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Next Week at the Court – October 5, 2009 – Civil Cases

October 2, 2009

The Supreme Court returns with oral argument on Monday morning at 10:00 am, with three criminal cases, one domestic case, and one civil case involving corporate taxation:


On June 29,  2009, the Supreme Court granted certiorari to review a unanimous Court of Appeals decision (Miller, Blackburn, and Ellington) finding that a sale of company stock by the Trawick Construction Company was taxable.  The case turns on the proper application of so-called “Section 338 elections” to sales of corporate stock, which can make those sales taxable or not under Georgia law.  The Administrative Law Judge (ALJ) which initially reviewed the case found in favor of Trawick, then the Commissioner of Revenue reversed.  The Superior Court reinstated the ALJ’s decision, and then the Court of Appeals reversed, finding the sale taxable.

The Court granted certiorari specifically on this issue:

  1. What are the Georgia corporate tax implications of an election under Internal Revenue Code (“IRC”) § 338 (h) (10) by the shareholders of a federal sub-chapter S corporation?

Argument resumes on Tuesday with several civil cases to be considered at the 10:00 am sitting on October 6:

S09Q1846. State Auto Property and Casualty Company v. Matty et al.

The Court is hearing a certified question from the U.S. District Court for the Middle District of Georgia, certified on July 20, 2009.  The issue involves the proper interpretation of an insurance policy and the definition of an “accident.”  The insured was driving a vehicle and hit two individuals on bicycles in quick succession (within 100 feet of each other and just over a second apart).  The insurer claims the incident was one “accident” and thus the single limit of liability insurance per accident applies to both injured parties.  The injured parties claim the collisions were two separate and distinct events, and therefore that the single limit is available for each of their claims.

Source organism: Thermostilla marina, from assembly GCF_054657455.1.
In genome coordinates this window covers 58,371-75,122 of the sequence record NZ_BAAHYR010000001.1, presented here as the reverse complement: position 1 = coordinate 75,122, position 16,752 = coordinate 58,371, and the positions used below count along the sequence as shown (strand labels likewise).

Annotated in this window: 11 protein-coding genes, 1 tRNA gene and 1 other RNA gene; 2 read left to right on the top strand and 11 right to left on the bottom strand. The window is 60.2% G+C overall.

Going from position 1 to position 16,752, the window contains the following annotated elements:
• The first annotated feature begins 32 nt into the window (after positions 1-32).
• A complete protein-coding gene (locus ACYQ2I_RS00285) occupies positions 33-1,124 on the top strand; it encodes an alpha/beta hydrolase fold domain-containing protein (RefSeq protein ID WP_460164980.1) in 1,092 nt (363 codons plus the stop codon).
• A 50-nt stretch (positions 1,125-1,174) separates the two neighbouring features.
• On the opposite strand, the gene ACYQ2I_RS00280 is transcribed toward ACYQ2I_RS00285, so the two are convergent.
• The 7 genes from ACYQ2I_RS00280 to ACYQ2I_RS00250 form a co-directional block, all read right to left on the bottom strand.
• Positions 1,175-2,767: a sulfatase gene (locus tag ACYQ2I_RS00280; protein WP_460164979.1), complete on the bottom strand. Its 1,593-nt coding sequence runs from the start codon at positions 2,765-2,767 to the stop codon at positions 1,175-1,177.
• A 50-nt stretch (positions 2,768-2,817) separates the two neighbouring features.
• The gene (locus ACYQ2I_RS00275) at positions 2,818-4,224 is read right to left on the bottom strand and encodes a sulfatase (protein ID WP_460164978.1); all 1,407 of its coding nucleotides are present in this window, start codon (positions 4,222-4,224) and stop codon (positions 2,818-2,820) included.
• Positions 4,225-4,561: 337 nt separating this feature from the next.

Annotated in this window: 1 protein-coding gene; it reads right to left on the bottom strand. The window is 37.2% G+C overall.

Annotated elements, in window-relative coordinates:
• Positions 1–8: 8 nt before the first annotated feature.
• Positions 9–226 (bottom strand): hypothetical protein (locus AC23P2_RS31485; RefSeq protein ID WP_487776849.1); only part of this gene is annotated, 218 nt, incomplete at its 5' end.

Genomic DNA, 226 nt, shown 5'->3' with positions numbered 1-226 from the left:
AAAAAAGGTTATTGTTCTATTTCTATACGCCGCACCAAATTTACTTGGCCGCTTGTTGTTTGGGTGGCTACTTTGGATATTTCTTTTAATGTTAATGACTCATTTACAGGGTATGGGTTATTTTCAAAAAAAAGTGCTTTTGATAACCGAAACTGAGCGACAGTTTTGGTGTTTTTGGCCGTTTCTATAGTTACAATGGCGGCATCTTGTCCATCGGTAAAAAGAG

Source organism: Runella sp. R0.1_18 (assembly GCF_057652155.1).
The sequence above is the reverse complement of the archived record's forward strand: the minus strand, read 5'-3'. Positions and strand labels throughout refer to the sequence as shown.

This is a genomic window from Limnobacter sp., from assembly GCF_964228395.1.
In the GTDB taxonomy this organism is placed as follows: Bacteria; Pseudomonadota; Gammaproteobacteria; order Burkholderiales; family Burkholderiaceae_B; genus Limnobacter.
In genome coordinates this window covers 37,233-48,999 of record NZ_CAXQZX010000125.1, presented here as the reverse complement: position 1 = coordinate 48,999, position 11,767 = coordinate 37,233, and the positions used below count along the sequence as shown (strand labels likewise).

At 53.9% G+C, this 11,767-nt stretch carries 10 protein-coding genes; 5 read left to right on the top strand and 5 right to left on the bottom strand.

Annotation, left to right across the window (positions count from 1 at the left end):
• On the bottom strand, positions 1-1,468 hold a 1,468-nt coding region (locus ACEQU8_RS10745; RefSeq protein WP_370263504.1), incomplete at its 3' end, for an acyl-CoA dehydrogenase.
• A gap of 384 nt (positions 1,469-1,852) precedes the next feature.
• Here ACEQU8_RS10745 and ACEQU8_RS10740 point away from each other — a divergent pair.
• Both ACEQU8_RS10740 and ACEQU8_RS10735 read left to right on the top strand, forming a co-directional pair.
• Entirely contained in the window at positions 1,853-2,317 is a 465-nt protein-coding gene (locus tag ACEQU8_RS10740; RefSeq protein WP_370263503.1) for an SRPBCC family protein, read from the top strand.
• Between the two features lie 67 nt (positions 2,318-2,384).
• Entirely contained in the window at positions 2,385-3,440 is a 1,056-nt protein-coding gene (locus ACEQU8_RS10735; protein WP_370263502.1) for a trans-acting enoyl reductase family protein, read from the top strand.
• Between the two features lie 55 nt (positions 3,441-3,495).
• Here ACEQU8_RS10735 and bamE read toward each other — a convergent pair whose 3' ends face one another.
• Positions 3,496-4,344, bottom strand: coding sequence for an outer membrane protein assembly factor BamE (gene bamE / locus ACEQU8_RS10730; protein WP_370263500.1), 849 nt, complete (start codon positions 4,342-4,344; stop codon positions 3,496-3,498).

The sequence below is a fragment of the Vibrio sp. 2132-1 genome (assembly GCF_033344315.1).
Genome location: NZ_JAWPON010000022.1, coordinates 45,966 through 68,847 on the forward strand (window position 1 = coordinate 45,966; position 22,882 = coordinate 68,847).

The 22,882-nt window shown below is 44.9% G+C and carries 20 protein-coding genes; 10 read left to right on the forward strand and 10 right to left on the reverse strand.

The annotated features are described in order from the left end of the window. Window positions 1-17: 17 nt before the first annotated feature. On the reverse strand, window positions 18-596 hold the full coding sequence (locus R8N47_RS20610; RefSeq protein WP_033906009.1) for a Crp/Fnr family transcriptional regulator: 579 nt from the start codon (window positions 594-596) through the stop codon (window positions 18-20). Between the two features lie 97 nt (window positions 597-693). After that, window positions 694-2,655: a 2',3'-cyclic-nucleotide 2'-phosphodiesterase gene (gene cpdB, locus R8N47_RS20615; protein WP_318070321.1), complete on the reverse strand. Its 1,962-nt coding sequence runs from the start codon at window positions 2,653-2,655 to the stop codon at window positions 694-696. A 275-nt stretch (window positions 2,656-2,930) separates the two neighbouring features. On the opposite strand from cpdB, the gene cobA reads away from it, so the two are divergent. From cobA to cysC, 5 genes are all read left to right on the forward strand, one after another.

The Court will consider this certified question on an issue of first impression under Georgia law:

  1. Whether the liability insurance available for separate and distinct claims arising from an incident where the insured struck two claimants separately but in close temporal and spatial proximity to each other is limited to the single per “accident” limit in the policy when “accident” is not expressly defined in the policy.

S09A1807. Gliemmo et al. v. Cousineau et al.

The Supreme Court granted the direct appeal in this case on a 4-3 vote, with Thompson, Hines, and Melton, JJ. dissenting.  This case involves a continued attack on the tort reform provisions passed by the legislature in 2005.  At issue particularly is the heightened standard of care that applies to doctors and staff in emergency rooms.  Without gross negligence, doctors can’t be held liable.

This Court focused on the following question in granting the interlocutory application:

  1. Whether the trial court erred by denying applicants’ constitutional challenge to OCGA § 51-1-29.5 ( c ) made on the basis that it is an impermissible special law enacted in violation of the uniformity clause of the Georgia Constitution. See Art. III, Sec. VI, Par. IV (a), Ga Const. 1983.

S09A1187. City of Sandy Springs v. Kaplan et al.

S09A1435. Kaplan et al. v. City of Sandy Springs

The Supreme Court unanimously granted an interlocutory appeal regarding the proper application of the summary judgment standard to these cases.  At issue is a dispute over a pipe, which the trial court found the city had impliedly agreed to maintain.

The Court requested the parties focus on this issue in their briefs:

  1. Was it error for the trial court’s order on the City of Sandy Springs motion for summary judgment to state that the Court finds that Sandy Springs has impliedly accepted liability for maintenance of the pipe at issue. See OCGA § 9-11-56 (c)?

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